Humidity in your home can be extremely problematic, but only if it’s over a certain level. In truth, the average person is bound to be most comfortable when humidity levels are in the 40-50% range, and according to the EPA, this is ideal for optimum indoor air quality (except in the winter, when a range of 30-40% humidity is preferable to avoid issues like condensation). But when humidity levels exceed 50%, you could start facing serious issues that pose a danger to your home and your health.
For example, mold and mildew tend to thrive in high humidity, as do bacteria and dust mites. All of these can lead to respiratory and other health problems, and mold and mildew can also cause damage to you home. That is, of course, in addition to the harm that is related to excess moisture in and of itself, such as water damage and even rot over time. Luckily, there are several steps you can take to lower and control the high humidity levels in your home.
The first step is to figure out just how much moisture is in your interior air, and this can easily be accomplished with the use of a hygrometer, a device that measures the temperature and relative humidity in your space. If levels are well above 50% humidity, you’ll definitely want to take steps to rectify the situation. You might want to begin by considering the source of the humidity, and it could originate inside, outside, or both. If, for example, you’re experiencing excess moisture only in common areas like the kitchen or bathrooms, you can treat these localized problems simply enough by installing a hood vent over your stove and adequate ceiling fans for ventilation in bathrooms, where steam created by the shower can definitely contribute to moisture problems. You can also think about putting portable dehumidifiers in these rooms or adding them to bedrooms and shared spaces if your humidity issues are more widespread.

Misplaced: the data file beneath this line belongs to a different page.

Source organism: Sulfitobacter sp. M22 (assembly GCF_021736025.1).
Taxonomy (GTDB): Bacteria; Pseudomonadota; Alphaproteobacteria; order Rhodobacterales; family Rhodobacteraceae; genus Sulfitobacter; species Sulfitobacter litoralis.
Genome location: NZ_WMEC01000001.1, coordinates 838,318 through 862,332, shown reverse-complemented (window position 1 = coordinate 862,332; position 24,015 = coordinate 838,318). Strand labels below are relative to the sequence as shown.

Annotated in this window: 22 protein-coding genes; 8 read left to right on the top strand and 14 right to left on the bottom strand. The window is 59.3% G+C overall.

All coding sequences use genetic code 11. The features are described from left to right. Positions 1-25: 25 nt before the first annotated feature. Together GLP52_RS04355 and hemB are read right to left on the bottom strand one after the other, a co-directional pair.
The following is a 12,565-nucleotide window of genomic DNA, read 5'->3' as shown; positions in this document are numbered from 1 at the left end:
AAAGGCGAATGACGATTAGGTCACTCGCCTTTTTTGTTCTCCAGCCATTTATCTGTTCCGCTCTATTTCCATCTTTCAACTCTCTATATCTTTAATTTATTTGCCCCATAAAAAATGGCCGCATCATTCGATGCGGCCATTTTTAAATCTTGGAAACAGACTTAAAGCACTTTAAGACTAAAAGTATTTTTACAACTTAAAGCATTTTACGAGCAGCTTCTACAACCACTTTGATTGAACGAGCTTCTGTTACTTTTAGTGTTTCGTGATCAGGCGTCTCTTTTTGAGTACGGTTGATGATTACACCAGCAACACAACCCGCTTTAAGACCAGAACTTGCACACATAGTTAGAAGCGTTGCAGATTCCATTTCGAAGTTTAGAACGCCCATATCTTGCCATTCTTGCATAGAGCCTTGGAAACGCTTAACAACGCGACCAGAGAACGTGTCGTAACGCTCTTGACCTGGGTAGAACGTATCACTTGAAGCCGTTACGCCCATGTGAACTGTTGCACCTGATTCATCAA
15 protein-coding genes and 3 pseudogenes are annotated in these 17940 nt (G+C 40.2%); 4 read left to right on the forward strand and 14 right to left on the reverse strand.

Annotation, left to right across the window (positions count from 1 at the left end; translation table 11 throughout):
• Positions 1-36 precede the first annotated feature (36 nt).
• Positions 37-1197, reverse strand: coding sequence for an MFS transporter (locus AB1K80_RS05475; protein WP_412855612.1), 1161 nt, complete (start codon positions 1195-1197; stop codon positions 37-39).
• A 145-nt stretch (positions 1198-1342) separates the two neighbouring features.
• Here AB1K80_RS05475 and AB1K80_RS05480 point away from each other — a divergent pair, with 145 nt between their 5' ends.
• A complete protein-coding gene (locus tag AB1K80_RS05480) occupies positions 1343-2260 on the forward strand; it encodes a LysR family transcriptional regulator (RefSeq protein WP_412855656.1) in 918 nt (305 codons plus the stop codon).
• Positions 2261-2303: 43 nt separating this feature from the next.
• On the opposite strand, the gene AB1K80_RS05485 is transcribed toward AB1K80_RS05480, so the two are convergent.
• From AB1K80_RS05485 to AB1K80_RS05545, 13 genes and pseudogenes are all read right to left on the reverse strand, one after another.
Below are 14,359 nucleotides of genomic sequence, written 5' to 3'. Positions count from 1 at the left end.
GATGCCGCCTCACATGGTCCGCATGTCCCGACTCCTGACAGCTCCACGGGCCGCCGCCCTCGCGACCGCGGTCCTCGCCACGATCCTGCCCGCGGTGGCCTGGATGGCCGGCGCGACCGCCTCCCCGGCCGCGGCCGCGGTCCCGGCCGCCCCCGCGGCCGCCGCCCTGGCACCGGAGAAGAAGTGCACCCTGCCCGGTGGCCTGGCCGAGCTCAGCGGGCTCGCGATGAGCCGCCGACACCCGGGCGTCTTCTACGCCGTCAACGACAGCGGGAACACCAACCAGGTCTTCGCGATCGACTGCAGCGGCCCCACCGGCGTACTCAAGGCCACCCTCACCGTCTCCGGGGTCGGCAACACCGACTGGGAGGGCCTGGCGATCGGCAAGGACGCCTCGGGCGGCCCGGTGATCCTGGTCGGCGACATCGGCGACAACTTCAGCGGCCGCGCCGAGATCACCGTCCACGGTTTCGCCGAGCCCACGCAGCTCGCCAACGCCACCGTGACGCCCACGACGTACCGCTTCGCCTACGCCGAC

But these methods of controlling humidity won’t really address the problem if the moisture is coming from the outside environment. In this case you’ll need to take a whole-home approach to solving the issue. This begins with performing a home energy audit. When you know where points of ingress are, such as around windows, doors, vents, and pipes, you can add various types of seals to stop the flow of air between inside and out. You may also need to enhance or upgrade insulation. But once you’ve made your home airtight, don’t forget that you also need to add appropriate ventilation to ensure that moisture isn’t trapped indoors, exacerbating your problem instead of fixing it.
Once you’ve got your home sealed tight as a drum, it might also be wise to add a whole-home dehumidifier to your HVAC system. And of course, you need to make sure that you’re using the right HVAC equipment. You might not understand the importance of load calculations, but when you’re using the wrong size furnace or AC unit for your home, humidity is just one of the problems you may experience as a result. So take the time to thoroughly address all of the components that work together to reduce humidity levels in your home.